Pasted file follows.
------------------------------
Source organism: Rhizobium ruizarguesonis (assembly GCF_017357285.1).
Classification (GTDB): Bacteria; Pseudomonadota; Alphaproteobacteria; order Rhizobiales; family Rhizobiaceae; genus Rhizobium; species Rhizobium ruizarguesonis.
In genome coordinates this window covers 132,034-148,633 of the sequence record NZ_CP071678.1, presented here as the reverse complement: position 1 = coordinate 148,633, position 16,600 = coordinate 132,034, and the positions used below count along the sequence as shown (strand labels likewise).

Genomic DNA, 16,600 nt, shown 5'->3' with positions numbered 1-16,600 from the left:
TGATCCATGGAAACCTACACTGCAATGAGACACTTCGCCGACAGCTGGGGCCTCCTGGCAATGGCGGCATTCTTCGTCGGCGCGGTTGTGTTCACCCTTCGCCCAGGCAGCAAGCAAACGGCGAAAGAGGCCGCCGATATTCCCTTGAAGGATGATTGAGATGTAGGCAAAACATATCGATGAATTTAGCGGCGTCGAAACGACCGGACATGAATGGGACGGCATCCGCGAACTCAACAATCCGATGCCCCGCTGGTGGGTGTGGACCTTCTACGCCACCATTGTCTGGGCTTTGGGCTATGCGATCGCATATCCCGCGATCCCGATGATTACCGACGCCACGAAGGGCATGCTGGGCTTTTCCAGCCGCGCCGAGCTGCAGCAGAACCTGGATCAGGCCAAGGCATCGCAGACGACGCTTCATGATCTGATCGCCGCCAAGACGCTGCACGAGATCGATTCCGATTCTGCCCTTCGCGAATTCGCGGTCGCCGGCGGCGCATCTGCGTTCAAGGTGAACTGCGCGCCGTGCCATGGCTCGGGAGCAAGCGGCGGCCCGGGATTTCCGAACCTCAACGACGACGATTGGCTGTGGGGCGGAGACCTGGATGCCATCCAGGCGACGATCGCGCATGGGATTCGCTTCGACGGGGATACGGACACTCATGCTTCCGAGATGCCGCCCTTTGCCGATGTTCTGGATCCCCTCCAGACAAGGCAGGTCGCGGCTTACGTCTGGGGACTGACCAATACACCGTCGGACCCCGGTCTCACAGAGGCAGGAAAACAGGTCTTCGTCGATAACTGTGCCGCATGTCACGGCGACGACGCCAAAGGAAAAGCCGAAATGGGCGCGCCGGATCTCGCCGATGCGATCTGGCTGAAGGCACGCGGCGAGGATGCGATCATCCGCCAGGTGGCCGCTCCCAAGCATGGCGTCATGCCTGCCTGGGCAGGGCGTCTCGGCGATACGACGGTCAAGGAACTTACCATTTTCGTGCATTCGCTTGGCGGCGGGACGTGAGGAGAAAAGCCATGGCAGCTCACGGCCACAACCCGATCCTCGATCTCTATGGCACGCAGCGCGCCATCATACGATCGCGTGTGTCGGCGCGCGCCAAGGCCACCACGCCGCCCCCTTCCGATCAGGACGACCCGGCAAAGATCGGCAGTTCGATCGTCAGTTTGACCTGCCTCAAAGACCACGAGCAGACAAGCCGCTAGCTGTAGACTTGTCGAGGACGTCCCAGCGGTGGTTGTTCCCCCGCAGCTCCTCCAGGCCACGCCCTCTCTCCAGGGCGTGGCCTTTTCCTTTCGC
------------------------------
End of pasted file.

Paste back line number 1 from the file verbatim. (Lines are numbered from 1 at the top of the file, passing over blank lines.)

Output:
Source organism: Rhizobium ruizarguesonis (assembly GCF_017357285.1).